The emergence and spread of carbapenem-resistant Gram-negative pathogens is a global public health problem. The acquisition of metallo-?-lactamases (MBLs) such as NDM-1 is a principle contributor to the emergence of carbapenem-resistant Gram-negative pathogens that threatens the use of penicillin, cephalosporin and carbapenem antibiotics to treat infections. To date, a clinical inhibitor of MBLs that could reverse resistance and re-sensitize resistant Gram-negative pathogens to carbapenems has not been found. Here we have identified a fungal natural product, aspergillomarasmine A (AMA), that is a rapid and potent inhibitor of the NDM-1 enzyme and another clinically relevant MBL, VIM-2. AMA also fully restored the activity of meropenem against Enterobacteriaceae, Acinetobacter spp. and Pseudomonas spp. possessing either VIM or NDM-type alleles. In mice infected with NDM-1-expressing Klebsiella pneumoniae, AMA efficiently restored meropenem activity, demonstrating that a combination of AMA and a carbapenem antibiotic has therapeutic potential to address the clinical challenge of MBL-positive carbapenem-resistant Gram-negative pathogens. PMID:24965651

King, Andrew M; Reid-Yu, Sarah A; Wang, Wenliang; King, Dustin T; De Pascale, Gianfranco; Strynadka, Natalie C; Walsh, Timothy R; Coombes, Brian K; Wright, Gerard D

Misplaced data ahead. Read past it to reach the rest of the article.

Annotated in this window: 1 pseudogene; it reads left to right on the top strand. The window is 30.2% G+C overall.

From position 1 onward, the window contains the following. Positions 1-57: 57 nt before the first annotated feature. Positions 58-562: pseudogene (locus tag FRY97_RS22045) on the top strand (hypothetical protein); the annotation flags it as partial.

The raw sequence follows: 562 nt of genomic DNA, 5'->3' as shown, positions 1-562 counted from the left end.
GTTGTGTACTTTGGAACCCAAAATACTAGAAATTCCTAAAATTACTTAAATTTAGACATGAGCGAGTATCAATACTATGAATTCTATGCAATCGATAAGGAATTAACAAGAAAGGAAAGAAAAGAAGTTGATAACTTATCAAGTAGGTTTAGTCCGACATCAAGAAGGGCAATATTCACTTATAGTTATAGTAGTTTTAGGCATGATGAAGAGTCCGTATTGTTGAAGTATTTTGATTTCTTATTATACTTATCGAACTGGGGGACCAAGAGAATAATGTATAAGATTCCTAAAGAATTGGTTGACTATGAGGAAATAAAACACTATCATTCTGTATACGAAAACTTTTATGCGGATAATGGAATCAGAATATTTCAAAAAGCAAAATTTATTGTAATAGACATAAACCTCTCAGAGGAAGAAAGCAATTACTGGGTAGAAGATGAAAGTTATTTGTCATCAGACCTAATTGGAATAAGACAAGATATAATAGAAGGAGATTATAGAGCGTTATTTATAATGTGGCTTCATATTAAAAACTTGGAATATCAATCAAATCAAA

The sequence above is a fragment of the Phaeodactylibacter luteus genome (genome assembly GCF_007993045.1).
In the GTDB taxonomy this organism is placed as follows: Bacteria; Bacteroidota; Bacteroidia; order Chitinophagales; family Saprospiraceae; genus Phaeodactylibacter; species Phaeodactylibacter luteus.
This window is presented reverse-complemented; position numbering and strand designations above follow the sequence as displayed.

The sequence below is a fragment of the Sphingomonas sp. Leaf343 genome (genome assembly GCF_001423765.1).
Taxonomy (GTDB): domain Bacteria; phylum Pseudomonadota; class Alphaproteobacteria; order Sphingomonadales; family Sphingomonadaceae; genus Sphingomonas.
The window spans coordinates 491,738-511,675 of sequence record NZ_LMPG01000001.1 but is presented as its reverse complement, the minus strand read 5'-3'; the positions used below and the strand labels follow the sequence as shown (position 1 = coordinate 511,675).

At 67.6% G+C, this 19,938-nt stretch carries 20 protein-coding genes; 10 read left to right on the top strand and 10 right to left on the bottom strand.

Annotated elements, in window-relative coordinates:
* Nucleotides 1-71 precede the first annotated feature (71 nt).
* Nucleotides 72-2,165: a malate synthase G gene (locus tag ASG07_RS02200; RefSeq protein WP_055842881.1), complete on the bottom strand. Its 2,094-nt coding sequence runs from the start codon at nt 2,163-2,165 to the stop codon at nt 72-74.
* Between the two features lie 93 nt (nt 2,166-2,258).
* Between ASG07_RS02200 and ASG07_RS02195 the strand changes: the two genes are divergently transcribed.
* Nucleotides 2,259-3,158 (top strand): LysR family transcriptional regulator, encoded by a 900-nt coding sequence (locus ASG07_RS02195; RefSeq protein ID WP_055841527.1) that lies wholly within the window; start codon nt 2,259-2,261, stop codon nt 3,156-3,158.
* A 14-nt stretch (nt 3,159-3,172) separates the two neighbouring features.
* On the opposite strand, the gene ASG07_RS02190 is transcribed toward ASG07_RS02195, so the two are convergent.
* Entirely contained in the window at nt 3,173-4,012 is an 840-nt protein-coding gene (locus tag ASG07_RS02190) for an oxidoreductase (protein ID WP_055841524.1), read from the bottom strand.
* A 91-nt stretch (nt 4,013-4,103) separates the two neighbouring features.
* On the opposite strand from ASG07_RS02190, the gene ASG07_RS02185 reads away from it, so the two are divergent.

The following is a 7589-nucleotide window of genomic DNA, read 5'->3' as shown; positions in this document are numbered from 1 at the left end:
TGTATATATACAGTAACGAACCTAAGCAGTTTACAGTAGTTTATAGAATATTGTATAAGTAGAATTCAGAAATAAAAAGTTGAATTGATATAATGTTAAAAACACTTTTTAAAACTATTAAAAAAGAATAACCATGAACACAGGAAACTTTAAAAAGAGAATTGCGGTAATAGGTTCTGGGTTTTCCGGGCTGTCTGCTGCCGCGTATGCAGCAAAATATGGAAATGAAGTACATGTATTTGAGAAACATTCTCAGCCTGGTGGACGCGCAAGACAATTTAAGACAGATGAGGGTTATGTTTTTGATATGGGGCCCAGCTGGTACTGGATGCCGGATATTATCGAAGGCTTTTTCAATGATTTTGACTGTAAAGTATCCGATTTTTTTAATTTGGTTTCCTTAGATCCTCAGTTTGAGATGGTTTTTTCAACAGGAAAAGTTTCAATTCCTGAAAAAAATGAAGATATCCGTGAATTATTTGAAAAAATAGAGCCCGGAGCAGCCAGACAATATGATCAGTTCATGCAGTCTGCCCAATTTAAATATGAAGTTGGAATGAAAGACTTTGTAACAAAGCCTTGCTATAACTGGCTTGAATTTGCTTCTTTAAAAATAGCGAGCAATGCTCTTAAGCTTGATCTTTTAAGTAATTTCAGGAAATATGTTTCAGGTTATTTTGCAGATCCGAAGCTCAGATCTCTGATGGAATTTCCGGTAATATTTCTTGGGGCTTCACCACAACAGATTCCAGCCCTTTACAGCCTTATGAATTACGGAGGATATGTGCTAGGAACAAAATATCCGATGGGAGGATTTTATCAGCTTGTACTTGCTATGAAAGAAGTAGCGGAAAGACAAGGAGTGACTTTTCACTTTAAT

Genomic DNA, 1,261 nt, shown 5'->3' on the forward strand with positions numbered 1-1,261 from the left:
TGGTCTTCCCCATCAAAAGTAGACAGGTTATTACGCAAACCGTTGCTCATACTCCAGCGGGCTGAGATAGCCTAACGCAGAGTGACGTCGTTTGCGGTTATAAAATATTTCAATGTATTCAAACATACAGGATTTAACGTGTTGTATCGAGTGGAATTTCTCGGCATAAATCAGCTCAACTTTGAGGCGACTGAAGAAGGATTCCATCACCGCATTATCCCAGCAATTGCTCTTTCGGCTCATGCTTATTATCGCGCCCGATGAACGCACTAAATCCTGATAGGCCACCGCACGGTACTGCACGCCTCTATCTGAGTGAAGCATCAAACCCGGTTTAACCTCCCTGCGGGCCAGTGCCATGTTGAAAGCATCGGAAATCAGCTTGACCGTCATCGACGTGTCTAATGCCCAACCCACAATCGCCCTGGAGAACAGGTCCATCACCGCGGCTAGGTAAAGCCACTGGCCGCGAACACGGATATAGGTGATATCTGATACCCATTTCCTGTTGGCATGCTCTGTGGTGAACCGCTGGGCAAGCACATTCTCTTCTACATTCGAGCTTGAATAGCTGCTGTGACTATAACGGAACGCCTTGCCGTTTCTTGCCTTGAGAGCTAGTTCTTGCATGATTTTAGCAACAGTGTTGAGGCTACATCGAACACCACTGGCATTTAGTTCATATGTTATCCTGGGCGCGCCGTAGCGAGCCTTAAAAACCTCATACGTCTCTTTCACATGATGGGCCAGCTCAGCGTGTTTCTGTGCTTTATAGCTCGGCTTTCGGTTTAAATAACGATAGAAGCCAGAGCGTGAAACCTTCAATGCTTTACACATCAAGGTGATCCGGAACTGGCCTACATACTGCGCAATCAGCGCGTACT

2014-06-26

217

SCE-963, a New Potent Cephalosporin with High Affinity for Penicillin-Binding Proteins 1 and 3 of Escherichia coli  

PubMed Central

A few biochemical activities of SCE-963, a new cephalosporin with potent antibacterial activities against gram-negative bacteria, were compared with those of several currently available cephalosporins against strains of Escherichia coli K-12. The minimum inhibitory concentrations of SCE-963, cefazolin, cephaloridine, cephalothin, and cephalexin were 0.2, 1.56, 3.13, 12.5, and 25 ?g/ml, respectively. Affinities of these cephalosporins for the penicillin-binding protein (PBP) 1B of E. coli correlated well with their antibacterial activities; among tested cephalosporins, SCE-963 showed the highest affinity for PBP 1B. SCE-963 inhibited cross-linking of peptidoglycan in a cell-free system the most strongly suggesting that this inhibition results from its high affinity for PBP 1B. SCE-963 also showed the highest affinity for PBP 3; it caused filamentation of cells over a wide range of relatively lower concentrations. Thus its superior antibacterial activity is believed to be manifested through its high affinity for the PBPs. Images PMID:371539

Nozaki, Yukimasa; Imada, Akira; Yoneda, Masahiko

1979-01-01

218

Antibiotic Prescriptions in Critically-Ill Patients: A Latin American Experience  

PubMed Central